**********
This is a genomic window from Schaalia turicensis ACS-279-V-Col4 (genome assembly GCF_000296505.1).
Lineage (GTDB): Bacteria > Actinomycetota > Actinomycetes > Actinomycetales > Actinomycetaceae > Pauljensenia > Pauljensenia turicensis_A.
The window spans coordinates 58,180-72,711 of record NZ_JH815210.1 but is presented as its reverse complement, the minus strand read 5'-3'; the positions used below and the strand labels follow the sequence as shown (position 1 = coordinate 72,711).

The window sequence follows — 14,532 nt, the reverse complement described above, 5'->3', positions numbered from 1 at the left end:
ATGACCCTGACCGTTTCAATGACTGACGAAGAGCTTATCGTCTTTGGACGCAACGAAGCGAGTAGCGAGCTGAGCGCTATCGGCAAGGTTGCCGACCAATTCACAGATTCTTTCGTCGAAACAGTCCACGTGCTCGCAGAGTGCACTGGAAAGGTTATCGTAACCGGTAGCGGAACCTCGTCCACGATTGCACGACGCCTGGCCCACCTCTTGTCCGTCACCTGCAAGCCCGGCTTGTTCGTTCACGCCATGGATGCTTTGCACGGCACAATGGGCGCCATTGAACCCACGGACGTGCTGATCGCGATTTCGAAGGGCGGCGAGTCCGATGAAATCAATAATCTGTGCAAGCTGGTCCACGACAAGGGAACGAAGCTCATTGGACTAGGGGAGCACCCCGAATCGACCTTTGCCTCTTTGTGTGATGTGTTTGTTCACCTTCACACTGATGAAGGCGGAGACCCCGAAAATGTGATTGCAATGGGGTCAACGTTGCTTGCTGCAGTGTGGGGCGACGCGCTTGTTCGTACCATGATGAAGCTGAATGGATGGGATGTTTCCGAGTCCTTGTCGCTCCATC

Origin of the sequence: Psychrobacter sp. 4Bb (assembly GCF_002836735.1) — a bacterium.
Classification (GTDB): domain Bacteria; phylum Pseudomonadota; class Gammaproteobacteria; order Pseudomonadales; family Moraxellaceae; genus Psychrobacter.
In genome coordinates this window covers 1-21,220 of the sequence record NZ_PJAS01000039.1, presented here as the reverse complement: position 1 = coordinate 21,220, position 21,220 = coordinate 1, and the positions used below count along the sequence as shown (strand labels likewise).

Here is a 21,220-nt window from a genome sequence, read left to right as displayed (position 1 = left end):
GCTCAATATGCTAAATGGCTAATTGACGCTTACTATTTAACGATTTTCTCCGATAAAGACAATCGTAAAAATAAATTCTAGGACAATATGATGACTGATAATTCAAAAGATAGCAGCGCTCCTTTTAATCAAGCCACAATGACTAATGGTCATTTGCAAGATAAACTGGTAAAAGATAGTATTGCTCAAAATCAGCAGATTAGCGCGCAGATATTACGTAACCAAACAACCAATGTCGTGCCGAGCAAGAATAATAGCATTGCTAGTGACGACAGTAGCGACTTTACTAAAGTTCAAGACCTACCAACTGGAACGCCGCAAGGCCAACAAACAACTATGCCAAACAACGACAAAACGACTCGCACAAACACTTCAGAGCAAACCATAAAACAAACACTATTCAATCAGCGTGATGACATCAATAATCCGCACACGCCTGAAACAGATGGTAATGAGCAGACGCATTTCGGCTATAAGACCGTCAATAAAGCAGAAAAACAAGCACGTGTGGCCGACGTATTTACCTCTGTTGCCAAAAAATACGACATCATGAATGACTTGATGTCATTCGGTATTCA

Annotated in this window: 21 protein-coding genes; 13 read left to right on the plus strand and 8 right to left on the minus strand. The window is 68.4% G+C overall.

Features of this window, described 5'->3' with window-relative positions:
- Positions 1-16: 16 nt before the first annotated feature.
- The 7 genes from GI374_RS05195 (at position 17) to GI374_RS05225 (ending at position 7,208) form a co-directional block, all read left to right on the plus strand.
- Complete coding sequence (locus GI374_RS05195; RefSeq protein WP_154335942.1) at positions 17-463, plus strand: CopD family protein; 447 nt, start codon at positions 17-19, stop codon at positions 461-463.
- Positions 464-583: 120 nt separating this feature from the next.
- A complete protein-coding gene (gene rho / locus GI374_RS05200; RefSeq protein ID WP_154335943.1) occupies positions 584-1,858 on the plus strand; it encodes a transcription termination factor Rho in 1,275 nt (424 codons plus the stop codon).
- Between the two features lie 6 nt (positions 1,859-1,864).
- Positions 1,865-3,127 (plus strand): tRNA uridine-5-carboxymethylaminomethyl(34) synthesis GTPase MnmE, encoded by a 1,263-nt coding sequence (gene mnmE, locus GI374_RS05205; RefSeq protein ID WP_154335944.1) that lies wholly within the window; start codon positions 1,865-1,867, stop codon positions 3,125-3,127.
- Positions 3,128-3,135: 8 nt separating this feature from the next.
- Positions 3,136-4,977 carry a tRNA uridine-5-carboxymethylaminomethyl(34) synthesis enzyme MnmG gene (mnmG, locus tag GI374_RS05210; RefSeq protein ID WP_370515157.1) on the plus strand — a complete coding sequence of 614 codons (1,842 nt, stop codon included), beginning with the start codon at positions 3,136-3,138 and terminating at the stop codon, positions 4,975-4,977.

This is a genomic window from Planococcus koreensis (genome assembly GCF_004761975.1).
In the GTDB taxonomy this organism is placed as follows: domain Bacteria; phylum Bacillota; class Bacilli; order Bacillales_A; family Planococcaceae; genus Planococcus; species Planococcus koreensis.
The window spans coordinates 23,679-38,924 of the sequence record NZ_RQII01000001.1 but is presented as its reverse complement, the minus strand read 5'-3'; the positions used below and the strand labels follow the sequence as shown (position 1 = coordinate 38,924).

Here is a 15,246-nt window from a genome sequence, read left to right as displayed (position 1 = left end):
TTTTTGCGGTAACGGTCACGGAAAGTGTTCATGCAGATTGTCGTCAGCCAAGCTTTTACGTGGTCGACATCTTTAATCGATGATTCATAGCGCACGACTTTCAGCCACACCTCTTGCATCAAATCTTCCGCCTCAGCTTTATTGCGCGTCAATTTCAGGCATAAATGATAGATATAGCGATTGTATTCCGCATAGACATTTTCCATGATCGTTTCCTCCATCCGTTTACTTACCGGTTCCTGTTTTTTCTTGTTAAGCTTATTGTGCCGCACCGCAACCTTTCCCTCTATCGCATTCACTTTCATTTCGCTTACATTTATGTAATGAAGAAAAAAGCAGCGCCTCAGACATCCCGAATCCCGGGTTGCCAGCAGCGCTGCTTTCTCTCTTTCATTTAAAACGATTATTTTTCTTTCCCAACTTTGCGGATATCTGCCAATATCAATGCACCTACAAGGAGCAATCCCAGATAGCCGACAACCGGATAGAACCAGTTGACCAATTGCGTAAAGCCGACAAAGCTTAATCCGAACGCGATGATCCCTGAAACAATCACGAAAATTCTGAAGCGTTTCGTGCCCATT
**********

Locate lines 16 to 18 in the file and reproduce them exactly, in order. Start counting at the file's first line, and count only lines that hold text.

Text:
- Positions 464-583: 120 nt separating this feature from the next.
- A complete protein-coding gene (gene rho / locus GI374_RS05200; RefSeq protein ID WP_154335943.1) occupies positions 584-1,858 on the plus strand; it encodes a transcription termination factor Rho in 1,275 nt (424 codons plus the stop codon).
- Between the two features lie 6 nt (positions 1,859-1,864).